Some of the rules relating to combat archery are being reviewed, and we would appreciate your feedback on areas that you would like to see changed, or need to be better clarified.

You can also submit question on rules through the contact form below.

Killing conventions for unplumed archers

There’s lots of discussion on unplumed archers, and feedback on your experiences on being a plumed or unplumed archer is welcome.

Mesh

The rules currently state:

In scenarios involving missile combat using arrows or bolts, all openings in the helm larger than 5mm across must be covered by well-secured screening. The screening must be one of:
(a) Perforated steel no less than 1.6mm thick. Perforations will be no more than 5 mm, with less than 50% open surface area.
(b) Stout woven steel mesh of minimum 1.6mm wire with openings of no more than 5mm.
(c) Crimsafe brand security mesh
(d) With the exception of “Crimsafe” noted above, window screen or galvanised hardware cloth is unacceptable for use as screening.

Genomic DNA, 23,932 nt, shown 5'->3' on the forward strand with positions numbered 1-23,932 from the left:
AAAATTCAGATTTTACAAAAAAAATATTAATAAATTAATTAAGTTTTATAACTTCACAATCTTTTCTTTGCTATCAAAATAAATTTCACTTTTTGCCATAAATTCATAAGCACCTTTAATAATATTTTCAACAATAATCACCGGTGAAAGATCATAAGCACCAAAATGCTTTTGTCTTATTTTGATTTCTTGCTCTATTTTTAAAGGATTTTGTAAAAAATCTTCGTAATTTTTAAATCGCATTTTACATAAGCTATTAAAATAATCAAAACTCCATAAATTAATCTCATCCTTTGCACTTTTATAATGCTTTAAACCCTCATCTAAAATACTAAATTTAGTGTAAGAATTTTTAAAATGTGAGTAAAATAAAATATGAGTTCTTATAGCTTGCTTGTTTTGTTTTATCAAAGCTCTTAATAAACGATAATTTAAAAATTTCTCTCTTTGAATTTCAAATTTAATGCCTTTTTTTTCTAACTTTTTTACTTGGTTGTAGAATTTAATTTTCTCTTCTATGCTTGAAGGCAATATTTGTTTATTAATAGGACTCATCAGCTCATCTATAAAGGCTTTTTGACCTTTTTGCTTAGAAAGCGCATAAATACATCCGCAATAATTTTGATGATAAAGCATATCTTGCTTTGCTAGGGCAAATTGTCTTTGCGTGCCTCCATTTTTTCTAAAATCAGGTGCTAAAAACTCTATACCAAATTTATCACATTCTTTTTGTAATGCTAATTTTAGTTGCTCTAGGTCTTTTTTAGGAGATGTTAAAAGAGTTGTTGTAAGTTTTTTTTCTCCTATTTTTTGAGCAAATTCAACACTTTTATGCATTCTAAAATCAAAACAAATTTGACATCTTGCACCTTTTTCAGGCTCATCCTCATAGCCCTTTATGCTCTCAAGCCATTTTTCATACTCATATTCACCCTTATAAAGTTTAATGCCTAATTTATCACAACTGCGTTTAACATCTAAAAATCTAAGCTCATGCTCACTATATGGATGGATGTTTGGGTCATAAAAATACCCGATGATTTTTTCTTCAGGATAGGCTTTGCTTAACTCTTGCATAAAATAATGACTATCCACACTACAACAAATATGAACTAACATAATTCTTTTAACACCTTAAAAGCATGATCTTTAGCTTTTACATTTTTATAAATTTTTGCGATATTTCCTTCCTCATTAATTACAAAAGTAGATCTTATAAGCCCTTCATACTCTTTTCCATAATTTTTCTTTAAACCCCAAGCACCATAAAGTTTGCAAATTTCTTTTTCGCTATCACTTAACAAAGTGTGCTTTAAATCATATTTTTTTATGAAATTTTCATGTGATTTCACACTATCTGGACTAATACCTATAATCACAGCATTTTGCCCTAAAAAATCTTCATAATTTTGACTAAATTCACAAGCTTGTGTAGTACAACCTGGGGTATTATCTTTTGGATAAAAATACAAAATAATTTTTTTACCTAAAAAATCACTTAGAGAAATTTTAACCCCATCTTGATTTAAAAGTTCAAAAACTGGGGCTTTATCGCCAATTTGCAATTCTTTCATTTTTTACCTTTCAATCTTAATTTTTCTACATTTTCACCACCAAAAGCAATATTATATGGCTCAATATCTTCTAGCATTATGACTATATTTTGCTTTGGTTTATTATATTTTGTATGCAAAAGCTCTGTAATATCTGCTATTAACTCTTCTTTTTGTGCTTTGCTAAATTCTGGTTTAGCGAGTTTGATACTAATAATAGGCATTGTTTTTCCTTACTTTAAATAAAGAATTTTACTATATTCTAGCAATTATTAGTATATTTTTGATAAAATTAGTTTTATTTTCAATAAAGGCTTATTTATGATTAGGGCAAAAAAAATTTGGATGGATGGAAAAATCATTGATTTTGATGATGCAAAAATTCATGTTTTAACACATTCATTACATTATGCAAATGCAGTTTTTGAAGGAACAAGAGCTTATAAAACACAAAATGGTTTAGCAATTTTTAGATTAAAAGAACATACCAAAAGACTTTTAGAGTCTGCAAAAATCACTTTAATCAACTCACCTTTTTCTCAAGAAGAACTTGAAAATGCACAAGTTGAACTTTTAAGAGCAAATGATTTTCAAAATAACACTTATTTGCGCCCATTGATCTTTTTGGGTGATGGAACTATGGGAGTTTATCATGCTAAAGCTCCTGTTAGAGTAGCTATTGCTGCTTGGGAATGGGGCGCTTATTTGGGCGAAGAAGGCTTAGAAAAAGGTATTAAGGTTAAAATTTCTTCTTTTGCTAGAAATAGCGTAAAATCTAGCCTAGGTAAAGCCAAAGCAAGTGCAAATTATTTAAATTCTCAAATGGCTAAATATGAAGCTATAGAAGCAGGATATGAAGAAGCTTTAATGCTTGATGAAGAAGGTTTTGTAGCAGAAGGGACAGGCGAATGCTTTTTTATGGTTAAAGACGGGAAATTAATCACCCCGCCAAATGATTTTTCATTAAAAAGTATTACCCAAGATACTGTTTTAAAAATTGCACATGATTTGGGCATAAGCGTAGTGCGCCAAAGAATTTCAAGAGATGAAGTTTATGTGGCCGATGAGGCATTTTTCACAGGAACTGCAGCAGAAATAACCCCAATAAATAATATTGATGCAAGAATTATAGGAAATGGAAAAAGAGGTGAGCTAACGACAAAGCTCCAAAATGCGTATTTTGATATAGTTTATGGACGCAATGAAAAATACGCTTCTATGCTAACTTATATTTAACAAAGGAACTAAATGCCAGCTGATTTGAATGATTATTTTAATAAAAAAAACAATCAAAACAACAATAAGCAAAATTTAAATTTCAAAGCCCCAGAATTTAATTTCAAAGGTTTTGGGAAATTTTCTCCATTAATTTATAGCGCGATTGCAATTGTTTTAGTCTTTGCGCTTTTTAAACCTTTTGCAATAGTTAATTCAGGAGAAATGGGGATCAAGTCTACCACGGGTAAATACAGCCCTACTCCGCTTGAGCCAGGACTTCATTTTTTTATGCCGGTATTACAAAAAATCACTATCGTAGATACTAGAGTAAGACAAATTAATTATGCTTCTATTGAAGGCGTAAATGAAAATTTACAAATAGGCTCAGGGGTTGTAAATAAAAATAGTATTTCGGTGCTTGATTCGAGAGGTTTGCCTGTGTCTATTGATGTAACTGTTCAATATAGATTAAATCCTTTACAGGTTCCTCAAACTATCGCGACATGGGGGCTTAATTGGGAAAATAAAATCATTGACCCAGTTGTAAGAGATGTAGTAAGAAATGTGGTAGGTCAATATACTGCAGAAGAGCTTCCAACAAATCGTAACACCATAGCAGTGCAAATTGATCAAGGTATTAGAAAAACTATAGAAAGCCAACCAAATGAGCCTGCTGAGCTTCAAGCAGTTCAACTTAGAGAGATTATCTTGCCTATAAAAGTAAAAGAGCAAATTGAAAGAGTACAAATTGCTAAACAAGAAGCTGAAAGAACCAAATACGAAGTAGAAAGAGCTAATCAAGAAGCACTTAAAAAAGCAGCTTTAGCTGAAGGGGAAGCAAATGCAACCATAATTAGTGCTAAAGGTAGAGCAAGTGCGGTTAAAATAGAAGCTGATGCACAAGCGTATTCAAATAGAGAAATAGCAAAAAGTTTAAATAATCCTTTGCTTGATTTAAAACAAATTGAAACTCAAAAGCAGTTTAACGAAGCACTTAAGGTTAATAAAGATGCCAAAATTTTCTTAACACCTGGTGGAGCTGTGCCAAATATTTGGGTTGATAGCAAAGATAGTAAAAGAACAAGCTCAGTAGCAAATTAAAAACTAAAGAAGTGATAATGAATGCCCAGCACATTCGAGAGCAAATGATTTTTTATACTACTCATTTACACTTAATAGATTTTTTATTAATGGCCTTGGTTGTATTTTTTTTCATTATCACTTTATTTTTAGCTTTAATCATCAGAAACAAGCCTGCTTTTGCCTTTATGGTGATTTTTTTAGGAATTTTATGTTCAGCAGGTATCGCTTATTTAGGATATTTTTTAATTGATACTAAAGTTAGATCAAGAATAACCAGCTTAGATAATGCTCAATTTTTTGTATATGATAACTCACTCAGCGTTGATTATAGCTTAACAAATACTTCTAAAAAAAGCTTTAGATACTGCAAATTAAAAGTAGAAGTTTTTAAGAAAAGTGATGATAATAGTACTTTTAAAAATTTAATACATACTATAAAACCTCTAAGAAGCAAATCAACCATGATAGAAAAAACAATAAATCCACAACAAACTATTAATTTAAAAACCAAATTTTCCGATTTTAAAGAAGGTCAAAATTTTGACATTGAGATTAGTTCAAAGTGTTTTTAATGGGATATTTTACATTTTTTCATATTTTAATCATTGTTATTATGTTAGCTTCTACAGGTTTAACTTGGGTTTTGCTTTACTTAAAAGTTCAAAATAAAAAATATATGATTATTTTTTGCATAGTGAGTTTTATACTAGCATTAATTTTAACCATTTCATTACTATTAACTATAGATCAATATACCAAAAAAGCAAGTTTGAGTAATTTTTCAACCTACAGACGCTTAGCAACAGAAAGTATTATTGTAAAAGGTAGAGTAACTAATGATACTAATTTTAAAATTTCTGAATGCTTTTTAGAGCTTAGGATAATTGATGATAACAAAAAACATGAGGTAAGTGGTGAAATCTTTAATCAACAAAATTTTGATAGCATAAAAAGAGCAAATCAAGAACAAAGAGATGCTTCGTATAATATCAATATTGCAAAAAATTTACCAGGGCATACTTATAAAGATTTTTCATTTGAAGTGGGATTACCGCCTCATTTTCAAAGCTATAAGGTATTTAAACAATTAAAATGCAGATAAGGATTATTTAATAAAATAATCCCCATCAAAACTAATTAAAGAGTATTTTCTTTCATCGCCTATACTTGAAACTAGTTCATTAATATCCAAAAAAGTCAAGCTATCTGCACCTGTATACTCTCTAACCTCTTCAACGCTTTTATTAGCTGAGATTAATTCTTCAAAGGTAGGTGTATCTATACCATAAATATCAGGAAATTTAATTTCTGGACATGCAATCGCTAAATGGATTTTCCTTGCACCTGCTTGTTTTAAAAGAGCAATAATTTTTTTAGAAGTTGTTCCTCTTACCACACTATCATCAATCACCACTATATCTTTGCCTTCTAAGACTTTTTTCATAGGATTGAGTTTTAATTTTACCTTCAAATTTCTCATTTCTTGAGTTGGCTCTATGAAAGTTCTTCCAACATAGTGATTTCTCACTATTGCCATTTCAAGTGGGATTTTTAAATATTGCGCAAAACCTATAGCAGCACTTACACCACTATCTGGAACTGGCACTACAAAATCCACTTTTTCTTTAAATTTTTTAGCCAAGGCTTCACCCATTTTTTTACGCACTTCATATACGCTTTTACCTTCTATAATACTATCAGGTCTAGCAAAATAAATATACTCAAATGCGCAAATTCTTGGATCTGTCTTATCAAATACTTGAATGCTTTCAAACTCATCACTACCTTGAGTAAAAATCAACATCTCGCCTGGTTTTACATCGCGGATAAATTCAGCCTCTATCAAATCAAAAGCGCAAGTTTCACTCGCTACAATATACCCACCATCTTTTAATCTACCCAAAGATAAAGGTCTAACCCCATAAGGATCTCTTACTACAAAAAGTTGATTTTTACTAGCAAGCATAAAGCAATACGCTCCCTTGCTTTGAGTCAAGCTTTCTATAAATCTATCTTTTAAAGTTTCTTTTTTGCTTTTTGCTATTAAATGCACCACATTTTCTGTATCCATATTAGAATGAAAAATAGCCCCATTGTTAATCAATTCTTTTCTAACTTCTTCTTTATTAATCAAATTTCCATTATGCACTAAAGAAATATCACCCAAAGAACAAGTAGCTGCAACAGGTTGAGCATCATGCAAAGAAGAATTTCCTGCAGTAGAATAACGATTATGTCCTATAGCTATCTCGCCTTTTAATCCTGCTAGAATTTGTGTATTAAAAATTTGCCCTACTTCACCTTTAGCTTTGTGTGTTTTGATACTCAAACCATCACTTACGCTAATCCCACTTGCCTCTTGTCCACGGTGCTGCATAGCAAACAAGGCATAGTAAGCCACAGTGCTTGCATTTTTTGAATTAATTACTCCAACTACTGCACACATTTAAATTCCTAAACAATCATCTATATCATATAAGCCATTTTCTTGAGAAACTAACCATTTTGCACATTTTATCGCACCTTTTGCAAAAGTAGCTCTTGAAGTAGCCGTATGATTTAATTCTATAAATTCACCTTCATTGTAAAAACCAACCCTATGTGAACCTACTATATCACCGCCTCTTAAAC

Several of the types of mesh currently in use in Lochac do not actually meet these rules as written, however have proven to be quite safe in practice.  We are looking to include specifications for mesh to allow a wider range of mesh types to be used – eg. mesh which is functionally equivalent to Crimsafe brand mesh, but comes from a different proprietor, perhaps any type of steel mesh which meets the rapier mask punch test, and stainless steel mesh of 0.8mm with less than 5mm openings.

 

Combat arrow timbers

We are undergoing a staged removal of ramin from use as timber for the construction of combat arrows, and it is a CITES protected species.  This means that we need to find other timber types which meet our needs.  We are currently investigating other types of timber to see how they perform under our unusual circumstances.

When we find suitable timbers we will add then to the allowed timber types for arrow construction.  They will be listed in the rules by species name, and by common name (eg Tasmanian oak is actually three species of eucalypt).

 

Your feedback on these, and any other rules is appreciated

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